Championing Democracy (as run by economists)
“We are keen to continue talking to the French government about the regulatory framework for services like Uber"
Meanwhile, we'll just do whatever we damn well please regardless of the framework currently in place.
Who are you people!? This can't be El Reg!
I don't understand why most of these color e-paper technologies are described as using RGB elements. Since they are, by and large, intended to be lit reflectively, I would think CMY(K) would be a better choice for the same reasons that CMYK is the palette used for printing.
You get to wait until Monday?
So what you'd really like to have is a Holodeck. And there are some experiments going on with that kind of notion (projection-wise, at least), but the experience is limited to a single person because the system has to map all the projections to a single point of view.
Disney has taken advantage of one of the limitations of projected 3D in a couple of their theme park attractions. Basically, one of the characters pokes their head way out of the screen and says something to the effect of "I just talking to you!" Because there is only one viewpoint in projected 3D, it appears to every member of the audience that they are being singled out. Kids love it, but it doesn't truly make for a shared VR experience (unless you consider occupying the same body a shared experience).
In order to have the freedom of a true VR experience, you have to have your own headset. Ignoring expense, this doesn't preclude a shared experience. You can still interact with the others people in the room virtually in VR and visually in AR. You can still all be in the same environment.
That all being said, it is still very early days for this technology. We've really only cracked one or two of the five senses, so there's still much to do. Will we have VR or AR headsets in every home in ten years? Probably. That's a long time to drive the price of the technology down, possibly to the point where you can stop in at the local drug store and get a throwaway if you left you're really nice headset at home.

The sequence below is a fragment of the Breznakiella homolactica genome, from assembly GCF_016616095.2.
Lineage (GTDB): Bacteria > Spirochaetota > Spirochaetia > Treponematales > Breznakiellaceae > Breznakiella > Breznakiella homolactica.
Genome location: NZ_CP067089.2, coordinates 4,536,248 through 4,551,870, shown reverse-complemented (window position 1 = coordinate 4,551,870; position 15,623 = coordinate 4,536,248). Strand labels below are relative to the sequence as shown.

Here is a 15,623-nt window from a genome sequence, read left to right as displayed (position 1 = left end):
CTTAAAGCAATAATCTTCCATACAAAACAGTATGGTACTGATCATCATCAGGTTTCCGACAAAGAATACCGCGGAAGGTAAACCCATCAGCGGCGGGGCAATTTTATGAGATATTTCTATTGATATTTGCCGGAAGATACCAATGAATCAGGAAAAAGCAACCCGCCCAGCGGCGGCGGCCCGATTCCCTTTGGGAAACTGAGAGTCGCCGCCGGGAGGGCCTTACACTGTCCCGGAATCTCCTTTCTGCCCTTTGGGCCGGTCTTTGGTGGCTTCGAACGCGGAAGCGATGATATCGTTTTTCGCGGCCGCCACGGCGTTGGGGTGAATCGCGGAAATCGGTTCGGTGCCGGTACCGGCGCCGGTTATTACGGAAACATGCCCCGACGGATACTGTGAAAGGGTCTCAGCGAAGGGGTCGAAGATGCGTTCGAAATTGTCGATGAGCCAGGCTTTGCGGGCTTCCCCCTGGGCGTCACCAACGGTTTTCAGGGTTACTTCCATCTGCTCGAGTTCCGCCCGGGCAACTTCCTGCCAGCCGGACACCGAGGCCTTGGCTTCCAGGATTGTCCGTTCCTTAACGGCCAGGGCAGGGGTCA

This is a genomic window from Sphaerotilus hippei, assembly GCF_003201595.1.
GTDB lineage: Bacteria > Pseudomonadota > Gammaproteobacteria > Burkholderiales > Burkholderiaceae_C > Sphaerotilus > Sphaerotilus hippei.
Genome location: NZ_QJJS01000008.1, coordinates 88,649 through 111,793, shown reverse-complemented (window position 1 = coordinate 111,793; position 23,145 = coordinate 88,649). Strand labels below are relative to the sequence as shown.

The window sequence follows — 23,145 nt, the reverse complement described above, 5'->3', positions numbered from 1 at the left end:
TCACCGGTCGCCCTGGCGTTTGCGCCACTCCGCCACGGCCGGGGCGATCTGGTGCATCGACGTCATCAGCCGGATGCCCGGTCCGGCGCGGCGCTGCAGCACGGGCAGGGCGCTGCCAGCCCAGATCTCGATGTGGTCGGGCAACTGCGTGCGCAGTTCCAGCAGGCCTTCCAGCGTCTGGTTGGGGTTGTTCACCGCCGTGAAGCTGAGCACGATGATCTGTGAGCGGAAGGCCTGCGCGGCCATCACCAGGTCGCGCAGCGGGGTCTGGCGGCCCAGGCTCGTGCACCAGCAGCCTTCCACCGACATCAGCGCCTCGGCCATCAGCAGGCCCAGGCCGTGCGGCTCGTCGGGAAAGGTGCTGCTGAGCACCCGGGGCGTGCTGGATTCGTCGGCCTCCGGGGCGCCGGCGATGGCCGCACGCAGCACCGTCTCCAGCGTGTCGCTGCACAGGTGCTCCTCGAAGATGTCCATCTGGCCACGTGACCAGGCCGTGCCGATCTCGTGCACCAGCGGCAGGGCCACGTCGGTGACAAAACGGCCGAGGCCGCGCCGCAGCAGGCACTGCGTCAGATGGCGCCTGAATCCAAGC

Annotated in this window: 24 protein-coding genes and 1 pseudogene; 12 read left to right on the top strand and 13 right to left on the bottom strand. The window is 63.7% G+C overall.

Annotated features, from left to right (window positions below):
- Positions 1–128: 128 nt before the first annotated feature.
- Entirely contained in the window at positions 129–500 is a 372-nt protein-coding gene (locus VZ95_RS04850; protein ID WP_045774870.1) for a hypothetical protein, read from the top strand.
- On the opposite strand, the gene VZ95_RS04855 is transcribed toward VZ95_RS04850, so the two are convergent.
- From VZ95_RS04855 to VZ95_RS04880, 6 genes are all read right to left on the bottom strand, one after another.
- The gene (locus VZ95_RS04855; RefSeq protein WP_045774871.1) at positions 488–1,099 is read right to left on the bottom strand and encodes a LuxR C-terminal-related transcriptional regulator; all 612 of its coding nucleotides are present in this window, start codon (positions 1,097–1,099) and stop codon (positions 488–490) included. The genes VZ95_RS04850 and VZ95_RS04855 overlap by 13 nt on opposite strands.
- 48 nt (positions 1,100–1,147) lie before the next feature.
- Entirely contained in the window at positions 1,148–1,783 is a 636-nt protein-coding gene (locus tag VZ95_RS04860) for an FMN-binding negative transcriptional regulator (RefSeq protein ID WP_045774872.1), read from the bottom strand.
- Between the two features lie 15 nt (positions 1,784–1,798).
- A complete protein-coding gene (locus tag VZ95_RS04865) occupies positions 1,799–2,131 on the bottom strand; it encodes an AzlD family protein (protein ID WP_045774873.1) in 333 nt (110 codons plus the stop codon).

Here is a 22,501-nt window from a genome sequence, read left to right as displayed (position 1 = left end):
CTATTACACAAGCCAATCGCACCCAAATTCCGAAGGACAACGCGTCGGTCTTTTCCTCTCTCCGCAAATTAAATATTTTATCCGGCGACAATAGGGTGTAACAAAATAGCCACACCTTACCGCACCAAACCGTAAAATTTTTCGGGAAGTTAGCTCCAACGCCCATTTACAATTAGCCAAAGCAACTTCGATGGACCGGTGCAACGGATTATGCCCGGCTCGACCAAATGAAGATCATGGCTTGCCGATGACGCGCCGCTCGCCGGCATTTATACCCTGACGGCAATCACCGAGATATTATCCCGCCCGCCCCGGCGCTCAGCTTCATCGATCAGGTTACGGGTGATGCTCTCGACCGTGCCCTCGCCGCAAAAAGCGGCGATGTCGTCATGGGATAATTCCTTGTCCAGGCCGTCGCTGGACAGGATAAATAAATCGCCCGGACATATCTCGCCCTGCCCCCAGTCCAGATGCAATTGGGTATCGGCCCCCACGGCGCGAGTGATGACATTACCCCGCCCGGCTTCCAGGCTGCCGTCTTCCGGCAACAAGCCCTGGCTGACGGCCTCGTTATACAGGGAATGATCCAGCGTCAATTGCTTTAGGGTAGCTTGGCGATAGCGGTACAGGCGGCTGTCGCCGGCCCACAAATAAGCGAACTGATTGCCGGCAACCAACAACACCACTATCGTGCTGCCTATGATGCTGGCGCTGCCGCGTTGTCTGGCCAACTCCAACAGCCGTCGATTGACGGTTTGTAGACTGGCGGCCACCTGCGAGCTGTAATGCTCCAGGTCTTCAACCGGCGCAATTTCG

Yes, it is. Chen's just kicking it.
What? To prove politicians are idiots?
Yeah! And how dare they delay the completion by a year+ as a negotiating tactic!!!
"I'm wondering what this new walled garden approach means to applications which have been under development for years..."
I suspect very little. Mainly, that they won't get listed on Oculus's store. That's not the death knell that being shut out of the Apple Store would be for iOS developers.
The Rift is a peripheral. The computer to which it's connected is the arbiter of what software is allowed. Unless Oculus has gone to some extreme lengths to limit what it will display (which I think they would regret in the long term), you'll still be able to buy (or sell, as the case may be) whatever you like for it. You just may not be able to do it through Facebook. And that might just be a good thing.
"... and there is no matter here."
Aside from a bit of hardware whose design was purloined from a competitor which is being flogged from a moving truck throwing websites out left and right.
By that theory, all marketing should be exempt from law. Sure, cyberspace was once a lovely place. Then the rest of the real world moved in. Now, it's just another place.
"So what's a civilization to do when people demand the impossible from its government and will accept no less?"
You could start by implementing sane and reasonable policies that might actually accomplish the task.
Let's assume, for the sake of argument, that he's granted his wish and they get access to all telecommunications, phone and internet. What would the result be? Could it possibly be that the criminals and terrorists they are seeking would evolve other ways to communicate, including the open air encryption of code words and such? The end result would be no better policing and far worse privacy.
I always assume that if a system can be abused, it eventually will be. In this case, that means a whole lot of innocent people being swept up because their views don't comport with some megalomaniac's version of society. The best way to avoid this is to keep a lid on how much of our personal communications get out there in the first place.
Why, yes. It'll integrate very nicely with the "Move to iOS" app they'll be releasing soon.
"Are you sure you wouldn't rather have an iPhone...Dave?"
" It's in their best interest to consider and award as many patents as possible."
Try again. Having been through the patent process, I can assure you that there is a strong incentive in the patent office to deny patent applications (and, yes, the fees for application are non-refundable, so they get paid whether they grant or not).
The real problem is the rules the office operates under. The system has gone downhill ever since the idea that "business processes" could be patented was adopted.